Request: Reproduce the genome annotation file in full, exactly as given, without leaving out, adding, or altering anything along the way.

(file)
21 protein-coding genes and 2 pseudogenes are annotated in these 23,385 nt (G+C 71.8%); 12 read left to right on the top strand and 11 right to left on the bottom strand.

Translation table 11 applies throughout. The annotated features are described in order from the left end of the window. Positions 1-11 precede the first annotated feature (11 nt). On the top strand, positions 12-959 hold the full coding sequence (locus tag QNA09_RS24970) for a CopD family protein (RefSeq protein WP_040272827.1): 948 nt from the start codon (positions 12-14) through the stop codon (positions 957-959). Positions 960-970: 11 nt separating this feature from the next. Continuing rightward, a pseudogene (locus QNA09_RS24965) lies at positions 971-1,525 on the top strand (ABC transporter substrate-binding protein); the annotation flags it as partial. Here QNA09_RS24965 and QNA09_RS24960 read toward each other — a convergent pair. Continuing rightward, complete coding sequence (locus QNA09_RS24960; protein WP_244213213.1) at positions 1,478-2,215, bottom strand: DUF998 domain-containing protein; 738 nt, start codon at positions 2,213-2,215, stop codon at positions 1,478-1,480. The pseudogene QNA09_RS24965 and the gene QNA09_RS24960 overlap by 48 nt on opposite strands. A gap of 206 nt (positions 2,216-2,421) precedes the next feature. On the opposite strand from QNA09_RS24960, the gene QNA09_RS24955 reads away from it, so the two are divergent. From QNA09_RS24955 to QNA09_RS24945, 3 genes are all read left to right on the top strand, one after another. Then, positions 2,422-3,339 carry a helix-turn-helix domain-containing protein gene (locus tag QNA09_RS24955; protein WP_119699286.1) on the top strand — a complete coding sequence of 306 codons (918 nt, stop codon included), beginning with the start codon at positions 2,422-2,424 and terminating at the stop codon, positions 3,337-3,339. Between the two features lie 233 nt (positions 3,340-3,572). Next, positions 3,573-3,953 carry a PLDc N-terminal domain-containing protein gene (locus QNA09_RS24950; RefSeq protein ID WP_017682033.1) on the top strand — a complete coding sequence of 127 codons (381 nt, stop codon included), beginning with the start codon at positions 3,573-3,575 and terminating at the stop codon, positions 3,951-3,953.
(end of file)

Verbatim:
21 protein-coding genes and 2 pseudogenes are annotated in these 23,385 nt (G+C 71.8%); 12 read left to right on the top strand and 11 right to left on the bottom strand.

Translation table 11 applies throughout. The annotated features are described in order from the left end of the window. Positions 1-11 precede the first annotated feature (11 nt). On the top strand, positions 12-959 hold the full coding sequence (locus tag QNA09_RS24970) for a CopD family protein (RefSeq protein WP_040272827.1): 948 nt from the start codon (positions 12-14) through the stop codon (positions 957-959). Positions 960-970: 11 nt separating this feature from the next. Continuing rightward, a pseudogene (locus QNA09_RS24965) lies at positions 971-1,525 on the top strand (ABC transporter substrate-binding protein); the annotation flags it as partial. Here QNA09_RS24965 and QNA09_RS24960 read toward each other — a convergent pair. Continuing rightward, complete coding sequence (locus QNA09_RS24960; protein WP_244213213.1) at positions 1,478-2,215, bottom strand: DUF998 domain-containing protein; 738 nt, start codon at positions 2,213-2,215, stop codon at positions 1,478-1,480. The pseudogene QNA09_RS24965 and the gene QNA09_RS24960 overlap by 48 nt on opposite strands. A gap of 206 nt (positions 2,216-2,421) precedes the next feature. On the opposite strand from QNA09_RS24960, the gene QNA09_RS24955 reads away from it, so the two are divergent. From QNA09_RS24955 to QNA09_RS24945, 3 genes are all read left to right on the top strand, one after another. Then, positions 2,422-3,339 carry a helix-turn-helix domain-containing protein gene (locus tag QNA09_RS24955; protein WP_119699286.1) on the top strand — a complete coding sequence of 306 codons (918 nt, stop codon included), beginning with the start codon at positions 2,422-2,424 and terminating at the stop codon, positions 3,337-3,339. Between the two features lie 233 nt (positions 3,340-3,572). Next, positions 3,573-3,953 carry a PLDc N-terminal domain-containing protein gene (locus QNA09_RS24950; RefSeq protein ID WP_017682033.1) on the top strand — a complete coding sequence of 127 codons (381 nt, stop codon included), beginning with the start codon at positions 3,573-3,575 and terminating at the stop codon, positions 3,951-3,953.